In the Doldrums..

August 18th, 2020Posted by Nancy

Despite the fact that there’s finally a breeze, literal in the fact that it’s not appalling hot and metaphorical in the sense that I’m doing a ‘250 words a day’ project right now. I’m on target but…. but…. There’s always a but.

I’m working on both the Witch Novel and the completely reimagined Glass! Art! Love! project (previously known as ‘Not the Witch Novel’). Moving between helps me from getting too bogged down or panic-stricken. It’s sad but true that some days writing those 250 words is a grim slog. I stop after every paragraph and count the words. It’s helpful to be able to switch to something completely unrelated when it gets to be too much.

The downside of this process is that I’m carving out tiny bits of the story every second day or so and it feels very disjointed. There are days I barely remember what I wrote in the previous session. Since I’m discovery writing, I’m always trusting that the headlights illuminate enough of the plot that I don’t drive into a ditch (hat-tip to E.L. Doctorow for that*).

Things I have read:

Song for New Day, by Sarah Pinsker. This year’s Nebula winner. Ticks lots of the boxes of my youth (music, punk, rebellion, etc) and the depiction of the early days of pandemic have a eerie resonance with the world today. Pinsker is a musician and you can tell.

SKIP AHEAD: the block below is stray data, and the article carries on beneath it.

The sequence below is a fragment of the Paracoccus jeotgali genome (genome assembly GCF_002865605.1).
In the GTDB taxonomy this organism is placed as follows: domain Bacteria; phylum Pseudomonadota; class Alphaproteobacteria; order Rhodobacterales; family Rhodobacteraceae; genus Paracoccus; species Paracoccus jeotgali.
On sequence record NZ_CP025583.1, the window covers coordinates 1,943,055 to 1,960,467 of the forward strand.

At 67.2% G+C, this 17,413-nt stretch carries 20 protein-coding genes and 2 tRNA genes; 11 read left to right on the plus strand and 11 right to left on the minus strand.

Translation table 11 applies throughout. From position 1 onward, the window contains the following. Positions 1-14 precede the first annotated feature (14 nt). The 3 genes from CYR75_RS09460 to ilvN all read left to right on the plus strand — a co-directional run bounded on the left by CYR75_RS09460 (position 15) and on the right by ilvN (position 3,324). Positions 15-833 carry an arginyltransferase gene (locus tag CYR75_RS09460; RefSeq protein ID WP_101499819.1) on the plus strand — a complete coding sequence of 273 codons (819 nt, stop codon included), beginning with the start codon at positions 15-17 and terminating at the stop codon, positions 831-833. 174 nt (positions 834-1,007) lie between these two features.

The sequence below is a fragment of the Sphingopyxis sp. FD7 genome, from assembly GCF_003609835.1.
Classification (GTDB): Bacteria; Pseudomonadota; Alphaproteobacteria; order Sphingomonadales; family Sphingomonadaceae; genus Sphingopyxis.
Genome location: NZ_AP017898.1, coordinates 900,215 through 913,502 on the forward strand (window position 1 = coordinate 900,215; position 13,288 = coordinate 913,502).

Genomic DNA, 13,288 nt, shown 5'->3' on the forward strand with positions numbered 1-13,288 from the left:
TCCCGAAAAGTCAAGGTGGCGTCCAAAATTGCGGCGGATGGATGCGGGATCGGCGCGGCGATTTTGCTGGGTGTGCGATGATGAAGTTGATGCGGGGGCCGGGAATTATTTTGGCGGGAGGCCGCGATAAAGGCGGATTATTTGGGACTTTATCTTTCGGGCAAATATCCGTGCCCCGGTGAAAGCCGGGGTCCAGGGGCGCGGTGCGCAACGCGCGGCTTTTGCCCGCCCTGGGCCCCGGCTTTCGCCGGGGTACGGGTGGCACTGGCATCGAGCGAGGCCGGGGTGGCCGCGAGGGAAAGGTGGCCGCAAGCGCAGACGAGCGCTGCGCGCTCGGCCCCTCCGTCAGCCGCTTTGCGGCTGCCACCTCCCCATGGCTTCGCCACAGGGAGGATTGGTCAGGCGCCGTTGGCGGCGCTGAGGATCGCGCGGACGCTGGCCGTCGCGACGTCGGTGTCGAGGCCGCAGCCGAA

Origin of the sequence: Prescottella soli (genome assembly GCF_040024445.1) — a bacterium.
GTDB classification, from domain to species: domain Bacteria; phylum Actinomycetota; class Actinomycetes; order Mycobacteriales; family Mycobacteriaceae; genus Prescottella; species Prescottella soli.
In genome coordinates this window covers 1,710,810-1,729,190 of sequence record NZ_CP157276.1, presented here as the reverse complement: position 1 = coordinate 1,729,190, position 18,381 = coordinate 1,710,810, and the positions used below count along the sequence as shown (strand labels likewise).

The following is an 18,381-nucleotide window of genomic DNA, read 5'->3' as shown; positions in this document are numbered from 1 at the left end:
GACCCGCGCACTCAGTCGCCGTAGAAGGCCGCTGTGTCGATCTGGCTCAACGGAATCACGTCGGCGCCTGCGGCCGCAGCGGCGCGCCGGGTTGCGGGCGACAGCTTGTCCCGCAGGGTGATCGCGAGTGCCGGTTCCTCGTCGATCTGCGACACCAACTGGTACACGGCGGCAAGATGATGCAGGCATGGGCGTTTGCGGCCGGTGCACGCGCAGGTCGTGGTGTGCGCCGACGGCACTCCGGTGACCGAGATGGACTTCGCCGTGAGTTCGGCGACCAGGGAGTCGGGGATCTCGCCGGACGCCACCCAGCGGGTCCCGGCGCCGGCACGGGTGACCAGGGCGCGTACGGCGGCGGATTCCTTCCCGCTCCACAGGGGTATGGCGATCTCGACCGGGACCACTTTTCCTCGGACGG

Nomadland: Surviving American in the Twenty-First Century, by Jessica Bruder. This one had been on my list for a long time. Excellent, inside story of aging people who have to hit the road to survive. Many of them end up working seasonally at Amazon (the stories about the robots were amusing, but it does seem to suggest a problem with the warehouse offers free painkillers). The movie version, featuring Frances McDormand, David Strathairn, and some of real nomads, is coming out in September.

The Other Bennet Sister, by Jane Haidlow. The first part of the book shows the events of Pride and Prejudice from the point of view of shy, bookish, awkward Mary Bennet. The rest of the book takes place later, as she tries to find a way to be happy and fulfilled in the world. This inevitably involves romance, some of which I thought was reasonably handled and some of which seemed a bit too much like the trope of “girl takes off glasses and becomes sought off by multiple men” to be believable. On the other hand, it completely confirmed my love for Mrs. Gardiner.

Axiom’s End, by Linday Ellis. I’ve been a fan of Ellis for several years so was excited to read her novel. You can definitely see her various passions in it but it’s a fast-moving and entertaining first novel. There were a few parts that made me go “wait, how is she suddenly able to X? Oh yes, she needs to for the plot” but there was more than enough there to make me want to read the sequel when it comes out.

*Writing a novel is like driving a car at night. You can only see as far as your headlights, but you can make the whole trip that way.

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